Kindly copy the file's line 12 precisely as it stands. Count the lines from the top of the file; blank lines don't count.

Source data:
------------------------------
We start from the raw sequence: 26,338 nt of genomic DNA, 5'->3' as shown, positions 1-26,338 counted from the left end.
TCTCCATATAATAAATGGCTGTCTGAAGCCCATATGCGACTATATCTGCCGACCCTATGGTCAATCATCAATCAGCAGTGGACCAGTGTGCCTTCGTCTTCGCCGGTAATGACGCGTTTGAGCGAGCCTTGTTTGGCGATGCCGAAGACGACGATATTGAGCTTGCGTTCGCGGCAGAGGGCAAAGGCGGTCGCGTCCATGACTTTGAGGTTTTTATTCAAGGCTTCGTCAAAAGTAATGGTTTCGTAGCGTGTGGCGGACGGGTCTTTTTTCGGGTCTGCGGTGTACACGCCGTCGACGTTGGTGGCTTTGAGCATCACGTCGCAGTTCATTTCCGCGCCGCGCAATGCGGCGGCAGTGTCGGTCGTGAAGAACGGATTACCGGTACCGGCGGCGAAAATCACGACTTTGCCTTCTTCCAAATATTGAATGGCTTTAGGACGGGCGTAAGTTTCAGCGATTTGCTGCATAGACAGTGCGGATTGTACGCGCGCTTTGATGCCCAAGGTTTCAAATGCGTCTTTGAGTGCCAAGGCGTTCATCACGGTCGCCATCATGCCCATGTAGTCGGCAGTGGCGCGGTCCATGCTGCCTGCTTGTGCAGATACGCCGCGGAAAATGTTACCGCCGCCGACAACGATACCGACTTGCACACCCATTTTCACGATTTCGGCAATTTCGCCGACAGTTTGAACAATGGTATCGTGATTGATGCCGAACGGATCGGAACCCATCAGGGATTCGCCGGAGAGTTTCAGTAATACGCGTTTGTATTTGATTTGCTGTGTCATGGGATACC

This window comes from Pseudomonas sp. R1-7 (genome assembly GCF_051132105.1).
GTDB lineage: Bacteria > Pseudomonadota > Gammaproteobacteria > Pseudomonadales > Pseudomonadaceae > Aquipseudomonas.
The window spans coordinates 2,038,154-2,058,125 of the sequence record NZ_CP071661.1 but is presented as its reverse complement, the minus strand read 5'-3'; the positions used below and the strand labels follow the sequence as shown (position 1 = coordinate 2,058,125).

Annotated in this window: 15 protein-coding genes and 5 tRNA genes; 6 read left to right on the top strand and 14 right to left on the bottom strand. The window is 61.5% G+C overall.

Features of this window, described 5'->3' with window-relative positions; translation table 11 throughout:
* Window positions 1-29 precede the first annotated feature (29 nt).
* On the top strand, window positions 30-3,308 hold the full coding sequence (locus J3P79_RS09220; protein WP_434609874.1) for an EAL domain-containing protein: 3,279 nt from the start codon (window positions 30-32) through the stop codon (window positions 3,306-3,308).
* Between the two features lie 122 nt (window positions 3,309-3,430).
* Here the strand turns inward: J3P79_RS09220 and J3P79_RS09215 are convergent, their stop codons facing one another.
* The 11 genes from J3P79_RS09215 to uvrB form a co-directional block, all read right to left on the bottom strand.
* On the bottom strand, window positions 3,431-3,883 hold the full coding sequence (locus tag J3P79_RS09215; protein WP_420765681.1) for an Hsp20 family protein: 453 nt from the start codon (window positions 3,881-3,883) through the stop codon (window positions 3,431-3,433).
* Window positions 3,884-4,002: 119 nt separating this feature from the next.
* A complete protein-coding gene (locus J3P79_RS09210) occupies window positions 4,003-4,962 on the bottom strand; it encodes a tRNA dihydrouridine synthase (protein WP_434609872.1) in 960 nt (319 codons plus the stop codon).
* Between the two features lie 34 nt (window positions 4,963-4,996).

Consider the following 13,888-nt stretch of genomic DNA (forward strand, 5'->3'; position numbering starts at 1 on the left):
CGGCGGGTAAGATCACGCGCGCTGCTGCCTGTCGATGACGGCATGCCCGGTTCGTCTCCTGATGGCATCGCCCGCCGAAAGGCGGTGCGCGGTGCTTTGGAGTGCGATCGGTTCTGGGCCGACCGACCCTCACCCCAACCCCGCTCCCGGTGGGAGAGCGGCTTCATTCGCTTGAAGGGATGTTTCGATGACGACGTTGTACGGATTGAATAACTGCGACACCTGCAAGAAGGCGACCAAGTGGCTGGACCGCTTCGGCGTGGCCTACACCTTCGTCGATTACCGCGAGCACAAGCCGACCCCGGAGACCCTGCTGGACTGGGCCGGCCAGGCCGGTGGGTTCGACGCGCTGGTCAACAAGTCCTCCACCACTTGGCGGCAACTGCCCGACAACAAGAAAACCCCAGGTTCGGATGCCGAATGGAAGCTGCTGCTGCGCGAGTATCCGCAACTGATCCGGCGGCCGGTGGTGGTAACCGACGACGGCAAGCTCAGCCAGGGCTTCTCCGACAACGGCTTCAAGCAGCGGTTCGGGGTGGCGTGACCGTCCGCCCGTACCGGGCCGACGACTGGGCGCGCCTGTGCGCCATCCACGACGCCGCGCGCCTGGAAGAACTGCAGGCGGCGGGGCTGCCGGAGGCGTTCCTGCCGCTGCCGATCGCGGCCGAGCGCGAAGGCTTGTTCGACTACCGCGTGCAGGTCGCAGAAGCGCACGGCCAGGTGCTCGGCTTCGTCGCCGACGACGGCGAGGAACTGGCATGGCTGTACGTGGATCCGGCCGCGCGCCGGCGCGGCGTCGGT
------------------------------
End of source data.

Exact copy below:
* The 11 genes from J3P79_RS09215 to uvrB form a co-directional block, all read right to left on the bottom strand.